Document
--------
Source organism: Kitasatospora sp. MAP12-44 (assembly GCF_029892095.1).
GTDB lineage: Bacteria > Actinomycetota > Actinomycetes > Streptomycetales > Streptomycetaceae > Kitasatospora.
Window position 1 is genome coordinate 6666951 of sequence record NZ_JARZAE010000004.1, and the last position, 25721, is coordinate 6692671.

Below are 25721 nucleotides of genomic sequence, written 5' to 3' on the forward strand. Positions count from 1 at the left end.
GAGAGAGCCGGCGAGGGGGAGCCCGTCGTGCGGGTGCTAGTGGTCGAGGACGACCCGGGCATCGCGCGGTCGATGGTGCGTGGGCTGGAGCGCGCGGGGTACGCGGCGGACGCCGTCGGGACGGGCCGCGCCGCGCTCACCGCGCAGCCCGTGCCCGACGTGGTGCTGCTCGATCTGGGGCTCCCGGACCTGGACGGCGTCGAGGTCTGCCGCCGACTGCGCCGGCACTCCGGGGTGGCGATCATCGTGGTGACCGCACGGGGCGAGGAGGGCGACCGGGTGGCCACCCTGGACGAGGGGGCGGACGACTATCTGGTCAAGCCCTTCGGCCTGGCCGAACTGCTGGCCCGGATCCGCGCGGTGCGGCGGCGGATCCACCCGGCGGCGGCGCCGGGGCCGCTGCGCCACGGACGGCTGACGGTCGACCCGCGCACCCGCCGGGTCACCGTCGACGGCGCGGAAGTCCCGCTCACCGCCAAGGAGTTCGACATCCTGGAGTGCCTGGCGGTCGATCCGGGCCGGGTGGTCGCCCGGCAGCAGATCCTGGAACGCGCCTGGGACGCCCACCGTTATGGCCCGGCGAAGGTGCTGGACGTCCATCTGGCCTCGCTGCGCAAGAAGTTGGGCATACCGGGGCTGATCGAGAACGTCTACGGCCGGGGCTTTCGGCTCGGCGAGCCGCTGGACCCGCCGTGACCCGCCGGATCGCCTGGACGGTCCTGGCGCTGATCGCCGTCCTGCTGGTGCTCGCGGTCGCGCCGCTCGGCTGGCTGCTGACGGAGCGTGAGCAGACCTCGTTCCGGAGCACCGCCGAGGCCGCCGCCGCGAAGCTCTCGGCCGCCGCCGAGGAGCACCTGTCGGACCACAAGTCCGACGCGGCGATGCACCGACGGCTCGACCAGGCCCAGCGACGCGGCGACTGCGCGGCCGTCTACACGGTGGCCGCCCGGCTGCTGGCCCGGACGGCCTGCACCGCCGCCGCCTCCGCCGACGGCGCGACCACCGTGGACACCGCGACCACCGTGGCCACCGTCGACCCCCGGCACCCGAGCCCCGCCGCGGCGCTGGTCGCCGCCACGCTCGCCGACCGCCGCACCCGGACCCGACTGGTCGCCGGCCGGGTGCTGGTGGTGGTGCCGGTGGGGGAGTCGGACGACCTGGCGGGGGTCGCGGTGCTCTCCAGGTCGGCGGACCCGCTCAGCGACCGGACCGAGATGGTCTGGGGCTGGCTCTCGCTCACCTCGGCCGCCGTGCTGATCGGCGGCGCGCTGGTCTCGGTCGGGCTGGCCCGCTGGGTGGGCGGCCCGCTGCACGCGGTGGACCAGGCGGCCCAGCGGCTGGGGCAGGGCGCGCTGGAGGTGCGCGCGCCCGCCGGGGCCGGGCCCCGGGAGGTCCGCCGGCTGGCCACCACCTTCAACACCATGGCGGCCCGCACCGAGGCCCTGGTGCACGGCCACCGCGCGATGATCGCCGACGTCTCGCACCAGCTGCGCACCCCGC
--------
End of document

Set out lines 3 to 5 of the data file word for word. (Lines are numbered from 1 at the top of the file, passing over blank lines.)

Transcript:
Window position 1 is genome coordinate 6666951 of sequence record NZ_JARZAE010000004.1, and the last position, 25721, is coordinate 6692671.

Below are 25721 nucleotides of genomic sequence, written 5' to 3' on the forward strand. Positions count from 1 at the left end.
GAGAGAGCCGGCGAGGGGGAGCCCGTCGTGCGGGTGCTAGTGGTCGAGGACGACCCGGGCATCGCGCGGTCGATGGTGCGTGGGCTGGAGCGCGCGGGGTACGCGGCGGACGCCGTCGGGACGGGCCGCGCCGCGCTCACCGCGCAGCCCGTGCCCGACGTGGTGCTGCTCGATCTGGGGCTCCCGGACCTGGACGGCGTCGAGGTCTGCCGCCGACTGCGCCGGCACTCCGGGGTGGCGATCATCGTGGTGACCGCACGGGGCGAGGAGGGCGACCGGGTGGCCACCCTGGACGAGGGGGCGGACGACTATCTGGTCAAGCCCTTCGGCCTGGCCGAACTGCTGGCCCGGATCCGCGCGGTGCGGCGGCGGATCCACCCGGCGGCGGCGCCGGGGCCGCTGCGCCACGGACGGCTGACGGTCGACCCGCGCACCCGCCGGGTCACCGTCGACGGCGCGGAAGTCCCGCTCACCGCCAAGGAGTTCGACATCCTGGAGTGCCTGGCGGTCGATCCGGGCCGGGTGGTCGCCCGGCAGCAGATCCTGGAACGCGCCTGGGACGCCCACCGTTATGGCCCGGCGAAGGTGCTGGACGTCCATCTGGCCTCGCTGCGCAAGAAGTTGGGCATACCGGGGCTGATCGAGAACGTCTACGGCCGGGGCTTTCGGCTCGGCGAGCCGCTGGACCCGCCGTGACCCGCCGGATCGCCTGGACGGTCCTGGCGCTGATCGCCGTCCTGCTGGTGCTCGCGGTCGCGCCGCTCGGCTGGCTGCTGACGGAGCGTGAGCAGACCTCGTTCCGGAGCACCGCCGAGGCCGCCGCCGCGAAGCTCTCGGCCGCCGCCGAGGAGCACCTGTCGGACCACAAGTCCGACGCGGCGATGCACCGACGGCTCGACCAGGCCCAGCGACGCGGCGACTGCGCGGCCGTCTACACGGTGGCCGCCCGGCTGCTGGCCCGGACGGCCTGCACCGCCGCCGCCTCCGCCGACGGCGCGACCACCGTGGACACCGCGACCACCGTGGCCACCGTCGACCCCCGGCACCCGAGCCCCGCCGCGGCGCTGGTCGCCGCCACGCTCGCCGACCGCCGCACCCGGACCCGACTGGTCGCCGGCCGGGTGCTGGTGGTGGTGCCGGTGGGGGAGTCGGACGACCTGGCGGGGGTCGCGGTGCTCTCCAGGTCGGCGGACCCGCTCAGCGACCGGACCGAGATGGTCTGGGGCTGGCTCTCGCTCACCTCGGCCGCCGTGCTGATCGGCGGCGCGCTGGTCTCGGTCGGGCTGGCCCGCTGGGTGGGCGGCCCGCTGCACGCGGTGGACCAGGCGGCCCAGCGGCTGGGGCAGGGCGCGCTGGAGGTGCGCGCGCCCGCCGGGGCCGGGCCCCGGGAGGTCCGCCGGCTGGCCACCACCTTCAACACCATGGCGGCCCGCACCGAGGCCCTGGTGCACGGCCACCGCGCGATGATCGCCGACGTCTCGCACCAGCTGCGCACCCCGC